i hate your dog25 Dec 2005
Do you have a dog? Yeah? I probably hate it. Don’t get me wrong. I like dogs, in general. I want to have dogs some day. I just hate other people’s dogs. I don’t think most people should own dogs. The reasons are complicated, but I’ll do my best to explain. This post will contain some harsh reality for some dog-owners I know. Long-winded rant about why I hate your dog follows:
First and foremost is that most people can’t control their dogs. If you can’t control your dog, you should not own one. The reason for this is a basic consideration for other human beings. Some people are afraid of dogs. Some people are allergic to dogs (me). Some people just don’t like dogs. Some dogs can hurt other people. You need to be able to control your dog. If you can’t control your dog, you are being rude to other people, whether you realize this or not. It’s going to make you miserable, and when it’s not making you miserable, it’s probably making someone else miserable. There’s nothing more awkward/uncomfortable than going to dinner with someone, or to a party at someone’s house, at which there is a dog they can’t control. They spend every minute you’re there trying to keep the dog from jumping on everyone/everything, knocking drinks over, ruining board games, etc. It’s not fun. It’s not safe. It’s rude.
Second is that people get dogs when it’s clear there’s no way they’ll have time to give the dog the attention it deserves. This happens over and over. A person buys a dog, keeps it cooped up in an apartment all day, and is constantly making concessions in their lifestyle to take care of the dog at a bare minimum to keep it from crapping all over/destroying their apartment. How many times have you heard “I can’t do ____, I have to go let my dog out” followed by a deep, mournful sigh? Is this the joy that the pet was supposed to bring to your life? This neglect ties back into the first problem, which is that it leads to dogs that people can’t control. Having a dog is like having a kid. It should be a weighty decision that you make in tune with your lifestyle and ability. You don’t buy a dog just for the hell of it. A dog is not an identity. It’s a big responsibility. When my brother told me he was getting a dog, I told him clearly I thought it was a mistake. He poo-pooed me then, and he poo-poos me now. His dog Sam is a gorgeous boxer/pitbull mix, and she’s a lot of fun as long as you are outside. Otherwise, she’s a terror, and he can’t control her. It was a mistake.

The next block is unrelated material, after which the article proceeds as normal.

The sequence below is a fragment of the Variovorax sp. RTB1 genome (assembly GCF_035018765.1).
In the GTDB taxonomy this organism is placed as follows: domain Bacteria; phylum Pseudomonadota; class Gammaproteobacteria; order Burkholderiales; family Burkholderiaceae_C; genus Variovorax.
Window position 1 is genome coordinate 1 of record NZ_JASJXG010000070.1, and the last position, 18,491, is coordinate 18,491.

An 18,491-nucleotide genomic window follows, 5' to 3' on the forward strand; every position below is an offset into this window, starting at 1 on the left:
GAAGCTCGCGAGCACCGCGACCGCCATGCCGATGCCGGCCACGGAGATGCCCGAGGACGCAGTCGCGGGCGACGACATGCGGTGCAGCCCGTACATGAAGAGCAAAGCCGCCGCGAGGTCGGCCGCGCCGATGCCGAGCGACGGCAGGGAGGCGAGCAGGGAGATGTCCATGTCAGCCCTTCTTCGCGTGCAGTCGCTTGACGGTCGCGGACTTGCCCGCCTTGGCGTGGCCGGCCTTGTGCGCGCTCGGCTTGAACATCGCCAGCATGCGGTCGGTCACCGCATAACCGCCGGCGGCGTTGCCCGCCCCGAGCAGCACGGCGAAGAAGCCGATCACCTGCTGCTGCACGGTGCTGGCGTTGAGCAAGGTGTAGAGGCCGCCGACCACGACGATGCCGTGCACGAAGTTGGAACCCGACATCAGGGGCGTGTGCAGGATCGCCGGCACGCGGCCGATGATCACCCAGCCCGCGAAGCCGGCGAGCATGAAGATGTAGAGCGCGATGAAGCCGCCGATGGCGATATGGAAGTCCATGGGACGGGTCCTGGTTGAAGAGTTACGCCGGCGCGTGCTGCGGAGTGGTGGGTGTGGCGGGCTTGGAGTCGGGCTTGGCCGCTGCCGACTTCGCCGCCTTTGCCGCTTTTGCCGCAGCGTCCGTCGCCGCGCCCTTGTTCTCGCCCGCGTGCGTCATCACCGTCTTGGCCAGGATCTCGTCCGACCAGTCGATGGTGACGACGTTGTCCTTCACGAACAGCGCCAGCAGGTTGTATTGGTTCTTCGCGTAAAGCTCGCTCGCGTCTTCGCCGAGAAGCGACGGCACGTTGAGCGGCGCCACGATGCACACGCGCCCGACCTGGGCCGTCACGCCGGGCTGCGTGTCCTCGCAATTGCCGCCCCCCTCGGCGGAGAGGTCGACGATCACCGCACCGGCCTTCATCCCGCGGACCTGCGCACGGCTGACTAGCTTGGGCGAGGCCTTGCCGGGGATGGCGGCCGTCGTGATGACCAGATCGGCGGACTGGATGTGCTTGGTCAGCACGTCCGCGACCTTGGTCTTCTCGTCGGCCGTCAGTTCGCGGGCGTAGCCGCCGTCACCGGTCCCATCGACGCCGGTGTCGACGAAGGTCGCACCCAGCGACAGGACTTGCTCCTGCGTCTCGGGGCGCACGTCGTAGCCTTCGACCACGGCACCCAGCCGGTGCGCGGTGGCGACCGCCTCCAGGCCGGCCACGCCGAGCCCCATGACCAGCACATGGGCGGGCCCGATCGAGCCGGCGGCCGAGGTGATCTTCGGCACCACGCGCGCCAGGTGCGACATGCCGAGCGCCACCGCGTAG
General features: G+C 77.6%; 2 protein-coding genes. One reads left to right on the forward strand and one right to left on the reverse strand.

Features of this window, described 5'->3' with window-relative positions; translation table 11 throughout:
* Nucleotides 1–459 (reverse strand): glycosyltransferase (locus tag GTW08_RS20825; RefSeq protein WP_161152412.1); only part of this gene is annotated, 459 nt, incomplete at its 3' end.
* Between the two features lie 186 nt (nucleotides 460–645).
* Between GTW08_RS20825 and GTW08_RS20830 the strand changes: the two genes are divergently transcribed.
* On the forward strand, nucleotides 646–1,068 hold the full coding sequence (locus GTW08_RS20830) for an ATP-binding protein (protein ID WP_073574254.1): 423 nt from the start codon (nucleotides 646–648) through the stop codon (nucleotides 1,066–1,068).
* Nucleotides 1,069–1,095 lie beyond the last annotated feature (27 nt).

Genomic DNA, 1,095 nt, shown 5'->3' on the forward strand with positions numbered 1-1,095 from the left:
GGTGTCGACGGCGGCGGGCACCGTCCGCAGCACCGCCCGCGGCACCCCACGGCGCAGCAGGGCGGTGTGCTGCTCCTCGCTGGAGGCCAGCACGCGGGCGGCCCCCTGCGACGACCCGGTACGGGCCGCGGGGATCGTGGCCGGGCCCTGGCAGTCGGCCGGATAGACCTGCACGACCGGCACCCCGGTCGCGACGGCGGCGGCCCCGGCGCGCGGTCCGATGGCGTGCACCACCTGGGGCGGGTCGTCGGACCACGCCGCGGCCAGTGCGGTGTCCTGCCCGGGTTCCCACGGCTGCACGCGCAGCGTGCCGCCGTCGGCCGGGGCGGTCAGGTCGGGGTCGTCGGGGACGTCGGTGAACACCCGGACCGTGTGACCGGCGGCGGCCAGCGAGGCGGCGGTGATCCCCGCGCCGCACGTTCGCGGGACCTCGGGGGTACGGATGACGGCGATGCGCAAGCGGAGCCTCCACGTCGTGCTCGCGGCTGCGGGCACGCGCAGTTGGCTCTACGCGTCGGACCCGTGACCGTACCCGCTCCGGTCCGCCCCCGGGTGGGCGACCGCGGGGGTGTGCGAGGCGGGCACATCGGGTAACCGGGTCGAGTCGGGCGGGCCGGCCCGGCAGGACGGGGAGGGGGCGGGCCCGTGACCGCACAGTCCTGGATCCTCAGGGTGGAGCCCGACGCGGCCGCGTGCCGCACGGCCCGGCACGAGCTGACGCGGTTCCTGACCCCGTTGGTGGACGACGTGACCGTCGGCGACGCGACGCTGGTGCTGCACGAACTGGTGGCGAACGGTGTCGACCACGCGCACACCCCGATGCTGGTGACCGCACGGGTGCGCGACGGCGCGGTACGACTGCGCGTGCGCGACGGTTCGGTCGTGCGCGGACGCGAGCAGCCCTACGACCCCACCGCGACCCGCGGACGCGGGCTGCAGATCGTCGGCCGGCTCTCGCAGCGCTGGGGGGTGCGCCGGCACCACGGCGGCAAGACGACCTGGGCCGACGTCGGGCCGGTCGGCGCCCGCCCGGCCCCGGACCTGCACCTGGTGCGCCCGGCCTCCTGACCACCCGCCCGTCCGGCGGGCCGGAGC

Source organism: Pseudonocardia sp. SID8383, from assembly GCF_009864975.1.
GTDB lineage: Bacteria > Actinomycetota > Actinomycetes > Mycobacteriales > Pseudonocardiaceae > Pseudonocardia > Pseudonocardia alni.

Third is that indoor dogs and cats are nasty. Sorry. I know I am hypersensitive to this because I am allergic to dogs/cats/everything, but it’s really not pleasant to be in a household that is owned by a dog and not a person. As if it wasn’t enough to be in a household with a pet that won’t leave you alone because it’s FREAKING OUT because it’s the only attention it’s gotten that day, add in furniture covered in a thick coat of hair and dander and piss-stains all over the carpet. Yeah, sounds like a blast, I’ll be right over.
I’ve given it a lot of thought and I still really do love dogs, and I want to have a dog or two some day. But I am of the firm opinion that most of the people I know that own dogs should not. This is probably one big problem for Amanda and I because she loves dogs and particularly loves indoor lapdogs, whereas my ideal for a pet dog is:
- Well-trained. Note that “trained” here does not mean “well, she sits and rolls over .. sometimes.. if there’s not something more interesting in the room.” It means: does what I say and does not bother anyone unless given explicit permission. It sounds harsh and fascist, but for the reasons outlined above, it’s absolutely necessary.
- Outdoor. This is a tough one, but I am sticking to it. I would personally have a hard time with an indoor dog because it would probably kill me, but even if I wasn’t allergic, I wouldn’t want my home to be a loathsome deathtrop to anyone else that was. I think I long for a bygone era when dogs were only pets for people where it was lifestyle appropriate. They were functional companions suitable to their breed. Retrievers and labradors and terriers are fine if you live on a farm and, say, hunt a lot, and had room to keep your dogs outside. They’re not fine if you live in an apartment and work 40-50 hours a week. The result of this is simply a fat, annoying dog that you can’t control.
I think I am done ranting now. The inspiration for this post was Brittney’s post about her dog and a training regimen she’s putting her through. It sounds interesting, and I’ll definitely be following her progress intently.